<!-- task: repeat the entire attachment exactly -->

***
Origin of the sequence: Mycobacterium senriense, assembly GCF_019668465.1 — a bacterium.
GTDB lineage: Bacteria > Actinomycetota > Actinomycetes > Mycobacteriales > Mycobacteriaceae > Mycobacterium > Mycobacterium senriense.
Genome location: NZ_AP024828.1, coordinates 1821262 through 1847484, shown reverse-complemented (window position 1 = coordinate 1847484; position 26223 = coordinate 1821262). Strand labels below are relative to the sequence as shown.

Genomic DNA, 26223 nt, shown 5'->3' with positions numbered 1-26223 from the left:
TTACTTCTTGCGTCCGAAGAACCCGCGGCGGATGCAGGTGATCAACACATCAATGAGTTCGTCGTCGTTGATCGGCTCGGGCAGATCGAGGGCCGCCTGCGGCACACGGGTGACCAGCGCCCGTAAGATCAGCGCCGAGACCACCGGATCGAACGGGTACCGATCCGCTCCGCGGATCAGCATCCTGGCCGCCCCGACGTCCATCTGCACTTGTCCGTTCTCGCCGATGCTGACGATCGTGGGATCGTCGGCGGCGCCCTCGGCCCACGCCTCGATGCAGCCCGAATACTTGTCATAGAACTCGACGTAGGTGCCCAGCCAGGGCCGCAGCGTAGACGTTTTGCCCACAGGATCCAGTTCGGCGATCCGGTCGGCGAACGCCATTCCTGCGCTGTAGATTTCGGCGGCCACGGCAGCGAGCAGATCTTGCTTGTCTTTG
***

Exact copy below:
Origin of the sequence: Mycobacterium senriense, assembly GCF_019668465.1 — a bacterium.
GTDB lineage: Bacteria > Actinomycetota > Actinomycetes > Mycobacteriales > Mycobacteriaceae > Mycobacterium > Mycobacterium senriense.
Genome location: NZ_AP024828.1, coordinates 1821262 through 1847484, shown reverse-complemented (window position 1 = coordinate 1847484; position 26223 = coordinate 1821262). Strand labels below are relative to the sequence as shown.

Genomic DNA, 26223 nt, shown 5'->3' with positions numbered 1-26223 from the left:
TTACTTCTTGCGTCCGAAGAACCCGCGGCGGATGCAGGTGATCAACACATCAATGAGTTCGTCGTCGTTGATCGGCTCGGGCAGATCGAGGGCCGCCTGCGGCACACGGGTGACCAGCGCCCGTAAGATCAGCGCCGAGACCACCGGATCGAACGGGTACCGATCCGCTCCGCGGATCAGCATCCTGGCCGCCCCGACGTCCATCTGCACTTGTCCGTTCTCGCCGATGCTGACGATCGTGGGATCGTCGGCGGCGCCCTCGGCCCACGCCTCGATGCAGCCCGAATACTTGTCATAGAACTCGACGTAGGTGCCCAGCCAGGGCCGCAGCGTAGACGTTTTGCCCACAGGATCCAGTTCGGCGATCCGGTCGGCGAACGCCATTCCTGCGCTGTAGATTTCGGCGGCCACGGCAGCGAGCAGATCTTGCTTGTCTTTG